Home prices rise in August: CoreLogic

NEW YORK, Tue Oct 2, 2012 – Home prices rose in August as the housing market continued to gain traction, but recent gains could start to wane as the summer comes to an end, data analysis firm CoreLogic said on Tuesday.

CoreLogic’s home price index rose 0.3 percent from July and was up 4.6 percent compared with a year ago. It was the biggest year-over-year increase since July 2006.

Excluding distressed sales, price gains were even larger. Home values rose 1 percent compared with the month before and were up 4.9 percent on a yearly basis.

Homes that have been seized by banks or are in danger of being foreclosed are often sold at significantly reduced prices.

Many economists believe the battered housing market has finally turned a corner this year as prices have stabilized.

Still, the report forecast prices will fall 0.3 percent in September as the traditional summer buying boost wears off. Prices are expected to be up 5 percent compared with a year before.

Stripping out distressed sales, prices are seen up 0.6 percent in September and up 6.3 percent from a year ago.

Of the top 100 statistical areas measured by population, 20 showed year-over-year declines, down from 26 in July.

Housing starts rise, multifamily projects weak

WASHINGTON, Wed Sep 19, 2012 – Housing starts rose less than expected in August as groundbreaking on multifamily home projects fell, but the trend continued to point to a turnaround in the housing market.

The Commerce Department said on Wednesday housing starts increased 2.3 percent to a seasonally adjusted annual rate of 750,000 units. July’s starts were revised to show a 733,000-unit pace instead of the previously reported 746,000.

Economists polled by Reuters had forecast residential construction rising to a 765,000-unit rate. Compared to August last year, residential construction was up 29.1 percent.

Housing starts are now a third of their 2.27 million-unit peak in January 2006. The housing market, the Achilles heel of the recovery from the 2007-09 recession, is slowly healing.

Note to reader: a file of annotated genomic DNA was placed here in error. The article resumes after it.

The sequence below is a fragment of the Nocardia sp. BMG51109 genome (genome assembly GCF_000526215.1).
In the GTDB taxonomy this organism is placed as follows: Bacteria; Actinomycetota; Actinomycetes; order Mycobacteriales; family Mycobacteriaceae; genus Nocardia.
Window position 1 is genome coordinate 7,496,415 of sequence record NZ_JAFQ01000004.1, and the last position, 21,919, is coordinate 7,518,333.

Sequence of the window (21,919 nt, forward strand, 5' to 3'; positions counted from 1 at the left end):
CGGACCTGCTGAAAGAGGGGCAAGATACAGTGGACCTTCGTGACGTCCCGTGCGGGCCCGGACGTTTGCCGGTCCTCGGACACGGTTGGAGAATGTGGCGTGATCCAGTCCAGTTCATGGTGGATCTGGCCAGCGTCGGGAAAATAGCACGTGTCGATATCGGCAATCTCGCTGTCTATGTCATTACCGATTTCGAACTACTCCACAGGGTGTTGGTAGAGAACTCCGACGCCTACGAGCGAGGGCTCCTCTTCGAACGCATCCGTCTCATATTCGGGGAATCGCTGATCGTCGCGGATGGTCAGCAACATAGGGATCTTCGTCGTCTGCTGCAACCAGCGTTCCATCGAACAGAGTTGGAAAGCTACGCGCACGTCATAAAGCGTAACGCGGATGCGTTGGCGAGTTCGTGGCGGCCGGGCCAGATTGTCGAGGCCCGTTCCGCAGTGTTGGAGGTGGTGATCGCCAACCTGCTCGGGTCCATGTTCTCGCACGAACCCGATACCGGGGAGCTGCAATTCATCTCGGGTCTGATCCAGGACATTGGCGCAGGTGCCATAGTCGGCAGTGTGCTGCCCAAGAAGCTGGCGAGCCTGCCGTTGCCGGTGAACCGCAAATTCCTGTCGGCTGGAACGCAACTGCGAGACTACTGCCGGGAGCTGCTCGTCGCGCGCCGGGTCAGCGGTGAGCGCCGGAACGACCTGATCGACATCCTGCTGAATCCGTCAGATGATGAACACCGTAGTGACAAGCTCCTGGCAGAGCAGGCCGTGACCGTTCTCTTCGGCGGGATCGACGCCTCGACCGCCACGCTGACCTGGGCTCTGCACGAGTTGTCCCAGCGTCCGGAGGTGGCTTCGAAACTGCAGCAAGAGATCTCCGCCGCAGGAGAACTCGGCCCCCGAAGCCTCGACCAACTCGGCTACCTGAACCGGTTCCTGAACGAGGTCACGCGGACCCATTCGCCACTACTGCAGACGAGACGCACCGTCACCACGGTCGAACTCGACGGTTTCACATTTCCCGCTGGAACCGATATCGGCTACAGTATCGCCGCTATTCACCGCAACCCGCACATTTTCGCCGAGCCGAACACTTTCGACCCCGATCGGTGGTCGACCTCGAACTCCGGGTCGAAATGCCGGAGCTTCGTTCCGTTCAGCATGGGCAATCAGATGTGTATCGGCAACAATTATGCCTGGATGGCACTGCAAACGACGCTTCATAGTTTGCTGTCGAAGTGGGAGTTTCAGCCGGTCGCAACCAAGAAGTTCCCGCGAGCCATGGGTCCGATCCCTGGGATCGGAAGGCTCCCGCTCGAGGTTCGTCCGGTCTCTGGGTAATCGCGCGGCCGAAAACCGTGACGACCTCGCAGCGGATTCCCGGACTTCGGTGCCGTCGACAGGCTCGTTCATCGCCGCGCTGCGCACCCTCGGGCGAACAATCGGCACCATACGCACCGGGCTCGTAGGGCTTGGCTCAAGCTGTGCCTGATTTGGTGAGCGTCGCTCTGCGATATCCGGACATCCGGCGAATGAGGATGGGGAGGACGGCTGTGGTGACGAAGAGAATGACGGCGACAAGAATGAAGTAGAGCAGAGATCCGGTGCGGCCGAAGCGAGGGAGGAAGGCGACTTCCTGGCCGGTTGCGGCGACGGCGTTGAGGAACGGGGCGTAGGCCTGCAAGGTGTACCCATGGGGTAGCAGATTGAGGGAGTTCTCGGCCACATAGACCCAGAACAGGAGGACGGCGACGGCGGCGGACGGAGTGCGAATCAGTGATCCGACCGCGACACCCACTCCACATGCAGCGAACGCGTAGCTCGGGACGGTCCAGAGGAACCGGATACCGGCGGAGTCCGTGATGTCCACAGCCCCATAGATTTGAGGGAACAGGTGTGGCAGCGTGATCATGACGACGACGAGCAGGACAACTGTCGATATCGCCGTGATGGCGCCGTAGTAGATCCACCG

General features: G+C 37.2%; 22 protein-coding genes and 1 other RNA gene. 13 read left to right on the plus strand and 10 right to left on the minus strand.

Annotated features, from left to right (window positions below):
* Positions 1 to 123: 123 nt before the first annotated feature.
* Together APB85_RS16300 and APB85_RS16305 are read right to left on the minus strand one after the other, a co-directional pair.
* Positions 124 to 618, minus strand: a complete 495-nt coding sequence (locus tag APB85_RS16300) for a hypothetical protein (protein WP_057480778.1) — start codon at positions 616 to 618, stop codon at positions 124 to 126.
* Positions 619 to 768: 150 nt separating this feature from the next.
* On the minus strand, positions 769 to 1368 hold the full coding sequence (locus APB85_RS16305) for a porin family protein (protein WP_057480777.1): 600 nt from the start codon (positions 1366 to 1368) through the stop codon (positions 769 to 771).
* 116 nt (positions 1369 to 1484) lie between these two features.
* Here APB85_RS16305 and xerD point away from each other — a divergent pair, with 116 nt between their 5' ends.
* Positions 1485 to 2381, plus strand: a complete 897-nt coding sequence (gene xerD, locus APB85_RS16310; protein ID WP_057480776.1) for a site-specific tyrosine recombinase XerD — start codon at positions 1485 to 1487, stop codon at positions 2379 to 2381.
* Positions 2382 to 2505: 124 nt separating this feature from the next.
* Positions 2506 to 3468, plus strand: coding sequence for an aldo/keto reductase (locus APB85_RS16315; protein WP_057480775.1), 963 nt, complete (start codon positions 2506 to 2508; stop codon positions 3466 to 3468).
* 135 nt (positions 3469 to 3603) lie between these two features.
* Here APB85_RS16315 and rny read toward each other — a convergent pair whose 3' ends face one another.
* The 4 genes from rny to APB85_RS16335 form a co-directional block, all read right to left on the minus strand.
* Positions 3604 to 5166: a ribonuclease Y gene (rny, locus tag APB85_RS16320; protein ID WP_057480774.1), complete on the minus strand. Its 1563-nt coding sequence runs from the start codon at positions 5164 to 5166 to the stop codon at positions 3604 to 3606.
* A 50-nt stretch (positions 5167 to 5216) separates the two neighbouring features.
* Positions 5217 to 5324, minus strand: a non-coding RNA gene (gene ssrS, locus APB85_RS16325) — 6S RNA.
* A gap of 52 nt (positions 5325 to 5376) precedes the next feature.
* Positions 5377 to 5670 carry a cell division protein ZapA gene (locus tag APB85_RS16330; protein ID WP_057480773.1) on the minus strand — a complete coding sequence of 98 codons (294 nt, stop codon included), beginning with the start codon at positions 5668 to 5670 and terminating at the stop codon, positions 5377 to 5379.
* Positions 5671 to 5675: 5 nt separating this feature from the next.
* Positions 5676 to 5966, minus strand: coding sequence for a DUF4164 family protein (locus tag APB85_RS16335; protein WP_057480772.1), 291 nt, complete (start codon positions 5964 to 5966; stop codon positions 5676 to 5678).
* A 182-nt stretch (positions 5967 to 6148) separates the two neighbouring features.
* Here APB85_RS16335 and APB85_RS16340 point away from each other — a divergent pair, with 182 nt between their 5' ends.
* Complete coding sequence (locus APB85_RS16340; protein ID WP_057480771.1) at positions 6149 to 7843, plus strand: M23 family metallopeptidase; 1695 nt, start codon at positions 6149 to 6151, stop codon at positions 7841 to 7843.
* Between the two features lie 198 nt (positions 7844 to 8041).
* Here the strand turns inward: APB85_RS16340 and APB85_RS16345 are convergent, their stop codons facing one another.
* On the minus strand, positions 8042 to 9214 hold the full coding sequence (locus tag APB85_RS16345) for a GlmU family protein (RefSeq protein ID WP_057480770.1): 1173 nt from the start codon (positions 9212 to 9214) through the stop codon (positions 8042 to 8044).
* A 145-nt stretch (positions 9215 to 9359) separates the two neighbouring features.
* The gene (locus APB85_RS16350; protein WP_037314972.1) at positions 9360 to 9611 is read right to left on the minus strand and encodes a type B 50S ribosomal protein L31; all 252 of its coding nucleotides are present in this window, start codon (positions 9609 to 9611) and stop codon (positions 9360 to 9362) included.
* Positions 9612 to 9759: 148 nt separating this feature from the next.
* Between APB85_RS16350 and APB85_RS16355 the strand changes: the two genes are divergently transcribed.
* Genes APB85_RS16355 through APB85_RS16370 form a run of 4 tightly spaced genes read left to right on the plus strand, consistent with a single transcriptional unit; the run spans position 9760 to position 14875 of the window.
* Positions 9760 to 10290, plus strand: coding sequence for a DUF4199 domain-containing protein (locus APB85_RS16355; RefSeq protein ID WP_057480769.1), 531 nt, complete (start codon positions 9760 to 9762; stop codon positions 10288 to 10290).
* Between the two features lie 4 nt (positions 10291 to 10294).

Sales have been creeping up and the house price decline has bottomed, with a tightening supply of properties on the market raising prices in some metropolitan areas. In addition, homebuilder sentiment touched a six-year high in September.

Home building is expected to add to gross domestic product growth this year for the first time since 2005.

Though residential construction accounts for about 2.5 percent of GDP, economists estimate that for every new house built, at least three new jobs are created.

The Federal Reserve moved last week to bolster the economy, announcing it would buy $40 billion in mortgage-backed securities per month until the outlook for employment improved significantly.

Last month, groundbreaking for single-family homes, the largest segment of the market, rose 5.5 percent to a 535,000-unit pace – the highest level since April 2010. Starts for multi-family homes fell 4.9 percent.

U.S. March personal incomes rise, consumers save more

WASHINGTON, Mon Apr 30, 2012 – U.S. household income rose in March by the most in three months but consumers socked away part of the extra cash and only modestly increased spending, suggesting economic growth ended the first quarter on a soft note.

The Commerce Department said on Monday consumer income rose 0.4 percent last month. Analysts had expected a gain of 0.3 percent. After-tax income climbed 0.2 percent in March when accounting for higher prices.

Consumer spending rose 0.3 percent last month, also just below the median forecast in a Reuters poll of 0.4 percent.

When taking into account inflation, which has been fed in recent months by higher gasoline prices, spending was up 0.1 percent.

“The spending number is an indication that the higher gas prices we saw last month are taking their toll,” said Todd Schoenberger, managing principal at the Black Bay Group in New York.

U.S. economic growth cooled in the first quarter as businesses cut back on investment and restocked shelves at a slower pace. The economy grew at an annualized pace of 2.2 percent in the first three months of the year, data on Friday showed, a slowdown from the fourth quarter’s 3.0 percent rate.

Stronger consumer spending over the entire quarter cushioned the blow, but Monday’s data suggested consumers ended the quarter spending less freely.

With consumption rising less quickly than income, the saving rate edged higher to 3.8 percent.

Prices for U.S. government debt held steady at higher levels, while U.S. stock index futures were slightly lo